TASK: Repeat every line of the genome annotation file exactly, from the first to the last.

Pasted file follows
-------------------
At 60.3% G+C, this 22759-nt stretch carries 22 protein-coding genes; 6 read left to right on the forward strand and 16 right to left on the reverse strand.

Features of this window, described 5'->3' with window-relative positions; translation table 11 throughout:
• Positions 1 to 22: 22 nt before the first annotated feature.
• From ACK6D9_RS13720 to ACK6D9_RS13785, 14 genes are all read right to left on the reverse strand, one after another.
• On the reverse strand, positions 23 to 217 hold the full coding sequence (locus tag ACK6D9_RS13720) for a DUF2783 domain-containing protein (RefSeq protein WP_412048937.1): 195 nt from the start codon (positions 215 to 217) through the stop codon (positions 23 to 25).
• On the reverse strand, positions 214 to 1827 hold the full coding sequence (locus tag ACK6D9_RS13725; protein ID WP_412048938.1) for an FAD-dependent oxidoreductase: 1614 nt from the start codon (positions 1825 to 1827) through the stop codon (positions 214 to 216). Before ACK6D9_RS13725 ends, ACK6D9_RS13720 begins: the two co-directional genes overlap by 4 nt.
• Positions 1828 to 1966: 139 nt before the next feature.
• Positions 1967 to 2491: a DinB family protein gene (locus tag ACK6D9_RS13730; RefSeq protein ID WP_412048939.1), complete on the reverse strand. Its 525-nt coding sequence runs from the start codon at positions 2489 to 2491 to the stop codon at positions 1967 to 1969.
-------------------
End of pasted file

At 60.3% G+C, this 22759-nt stretch carries 22 protein-coding genes; 6 read left to right on the forward strand and 16 right to left on the reverse strand.

Features of this window, described 5'->3' with window-relative positions; translation table 11 throughout:
• Positions 1 to 22: 22 nt before the first annotated feature.
• From ACK6D9_RS13720 to ACK6D9_RS13785, 14 genes are all read right to left on the reverse strand, one after another.
• On the reverse strand, positions 23 to 217 hold the full coding sequence (locus tag ACK6D9_RS13720) for a DUF2783 domain-containing protein (RefSeq protein WP_412048937.1): 195 nt from the start codon (positions 215 to 217) through the stop codon (positions 23 to 25).
• On the reverse strand, positions 214 to 1827 hold the full coding sequence (locus tag ACK6D9_RS13725; protein ID WP_412048938.1) for an FAD-dependent oxidoreductase: 1614 nt from the start codon (positions 1825 to 1827) through the stop codon (positions 214 to 216). Before ACK6D9_RS13725 ends, ACK6D9_RS13720 begins: the two co-directional genes overlap by 4 nt.
• Positions 1828 to 1966: 139 nt before the next feature.
• Positions 1967 to 2491: a DinB family protein gene (locus tag ACK6D9_RS13730; RefSeq protein ID WP_412048939.1), complete on the reverse strand. Its 525-nt coding sequence runs from the start codon at positions 2489 to 2491 to the stop codon at positions 1967 to 1969.